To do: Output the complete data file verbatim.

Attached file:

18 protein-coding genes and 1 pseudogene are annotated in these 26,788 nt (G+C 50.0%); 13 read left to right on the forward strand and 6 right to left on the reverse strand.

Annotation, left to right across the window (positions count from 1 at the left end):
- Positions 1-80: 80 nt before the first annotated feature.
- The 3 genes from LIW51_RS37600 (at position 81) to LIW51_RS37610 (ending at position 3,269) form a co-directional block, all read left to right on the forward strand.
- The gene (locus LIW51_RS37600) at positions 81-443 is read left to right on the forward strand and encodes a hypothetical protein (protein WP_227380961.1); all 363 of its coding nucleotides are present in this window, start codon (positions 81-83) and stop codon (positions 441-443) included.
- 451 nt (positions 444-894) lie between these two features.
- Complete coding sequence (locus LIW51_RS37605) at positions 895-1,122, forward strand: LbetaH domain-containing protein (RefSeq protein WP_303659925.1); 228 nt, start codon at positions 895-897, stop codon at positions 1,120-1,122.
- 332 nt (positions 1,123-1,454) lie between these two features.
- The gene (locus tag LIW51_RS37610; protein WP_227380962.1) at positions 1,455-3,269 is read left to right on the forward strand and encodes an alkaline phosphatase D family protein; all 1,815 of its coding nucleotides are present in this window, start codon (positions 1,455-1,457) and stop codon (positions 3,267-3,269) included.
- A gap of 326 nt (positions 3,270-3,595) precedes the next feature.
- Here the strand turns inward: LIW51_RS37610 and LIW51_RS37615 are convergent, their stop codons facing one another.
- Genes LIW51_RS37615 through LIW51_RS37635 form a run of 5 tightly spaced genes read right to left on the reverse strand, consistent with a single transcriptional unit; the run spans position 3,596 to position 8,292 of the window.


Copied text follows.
18 protein-coding genes and 1 pseudogene are annotated in these 26,788 nt (G+C 50.0%); 13 read left to right on the forward strand and 6 right to left on the reverse strand.

Annotation, left to right across the window (positions count from 1 at the left end):
- Positions 1-80: 80 nt before the first annotated feature.
- The 3 genes from LIW51_RS37600 (at position 81) to LIW51_RS37610 (ending at position 3,269) form a co-directional block, all read left to right on the forward strand.
- The gene (locus LIW51_RS37600) at positions 81-443 is read left to right on the forward strand and encodes a hypothetical protein (protein WP_227380961.1); all 363 of its coding nucleotides are present in this window, start codon (positions 81-83) and stop codon (positions 441-443) included.
- 451 nt (positions 444-894) lie between these two features.
- Complete coding sequence (locus LIW51_RS37605) at positions 895-1,122, forward strand: LbetaH domain-containing protein (RefSeq protein WP_303659925.1); 228 nt, start codon at positions 895-897, stop codon at positions 1,120-1,122.
- 332 nt (positions 1,123-1,454) lie between these two features.
- The gene (locus tag LIW51_RS37610; protein WP_227380962.1) at positions 1,455-3,269 is read left to right on the forward strand and encodes an alkaline phosphatase D family protein; all 1,815 of its coding nucleotides are present in this window, start codon (positions 1,455-1,457) and stop codon (positions 3,267-3,269) included.
- A gap of 326 nt (positions 3,270-3,595) precedes the next feature.
- Here the strand turns inward: LIW51_RS37610 and LIW51_RS37615 are convergent, their stop codons facing one another.
- Genes LIW51_RS37615 through LIW51_RS37635 form a run of 5 tightly spaced genes read right to left on the reverse strand, consistent with a single transcriptional unit; the run spans position 3,596 to position 8,292 of the window.